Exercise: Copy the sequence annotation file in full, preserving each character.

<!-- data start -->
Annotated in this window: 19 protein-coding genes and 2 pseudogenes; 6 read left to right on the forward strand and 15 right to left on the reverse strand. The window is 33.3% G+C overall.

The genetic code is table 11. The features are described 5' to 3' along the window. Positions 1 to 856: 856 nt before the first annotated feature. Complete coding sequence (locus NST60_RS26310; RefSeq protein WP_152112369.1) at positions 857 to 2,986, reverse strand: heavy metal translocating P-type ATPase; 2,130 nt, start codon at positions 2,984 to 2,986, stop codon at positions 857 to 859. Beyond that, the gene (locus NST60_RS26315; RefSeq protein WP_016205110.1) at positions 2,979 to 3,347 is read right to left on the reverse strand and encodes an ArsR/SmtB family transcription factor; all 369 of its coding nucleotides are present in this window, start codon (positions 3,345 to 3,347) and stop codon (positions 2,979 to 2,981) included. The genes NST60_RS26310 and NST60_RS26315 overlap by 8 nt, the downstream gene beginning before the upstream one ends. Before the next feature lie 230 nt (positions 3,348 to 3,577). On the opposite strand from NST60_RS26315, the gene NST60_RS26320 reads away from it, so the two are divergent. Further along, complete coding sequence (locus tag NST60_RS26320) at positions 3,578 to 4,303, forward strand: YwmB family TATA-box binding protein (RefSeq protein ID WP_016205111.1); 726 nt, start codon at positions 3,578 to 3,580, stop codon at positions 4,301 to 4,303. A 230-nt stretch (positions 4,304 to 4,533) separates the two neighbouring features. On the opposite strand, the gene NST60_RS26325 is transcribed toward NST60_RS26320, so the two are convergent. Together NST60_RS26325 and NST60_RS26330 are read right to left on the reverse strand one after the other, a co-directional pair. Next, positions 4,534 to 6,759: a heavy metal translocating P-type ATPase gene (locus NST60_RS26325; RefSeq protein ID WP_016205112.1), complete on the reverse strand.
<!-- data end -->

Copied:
Annotated in this window: 19 protein-coding genes and 2 pseudogenes; 6 read left to right on the forward strand and 15 right to left on the reverse strand. The window is 33.3% G+C overall.

The genetic code is table 11. The features are described 5' to 3' along the window. Positions 1 to 856: 856 nt before the first annotated feature. Complete coding sequence (locus NST60_RS26310; RefSeq protein WP_152112369.1) at positions 857 to 2,986, reverse strand: heavy metal translocating P-type ATPase; 2,130 nt, start codon at positions 2,984 to 2,986, stop codon at positions 857 to 859. Beyond that, the gene (locus NST60_RS26315; RefSeq protein WP_016205110.1) at positions 2,979 to 3,347 is read right to left on the reverse strand and encodes an ArsR/SmtB family transcription factor; all 369 of its coding nucleotides are present in this window, start codon (positions 3,345 to 3,347) and stop codon (positions 2,979 to 2,981) included. The genes NST60_RS26310 and NST60_RS26315 overlap by 8 nt, the downstream gene beginning before the upstream one ends. Before the next feature lie 230 nt (positions 3,348 to 3,577). On the opposite strand from NST60_RS26315, the gene NST60_RS26320 reads away from it, so the two are divergent. Further along, complete coding sequence (locus tag NST60_RS26320) at positions 3,578 to 4,303, forward strand: YwmB family TATA-box binding protein (RefSeq protein ID WP_016205111.1); 726 nt, start codon at positions 3,578 to 3,580, stop codon at positions 4,301 to 4,303. A 230-nt stretch (positions 4,304 to 4,533) separates the two neighbouring features. On the opposite strand, the gene NST60_RS26325 is transcribed toward NST60_RS26320, so the two are convergent. Together NST60_RS26325 and NST60_RS26330 are read right to left on the reverse strand one after the other, a co-directional pair. Next, positions 4,534 to 6,759: a heavy metal translocating P-type ATPase gene (locus NST60_RS26325; RefSeq protein ID WP_016205112.1), complete on the reverse strand.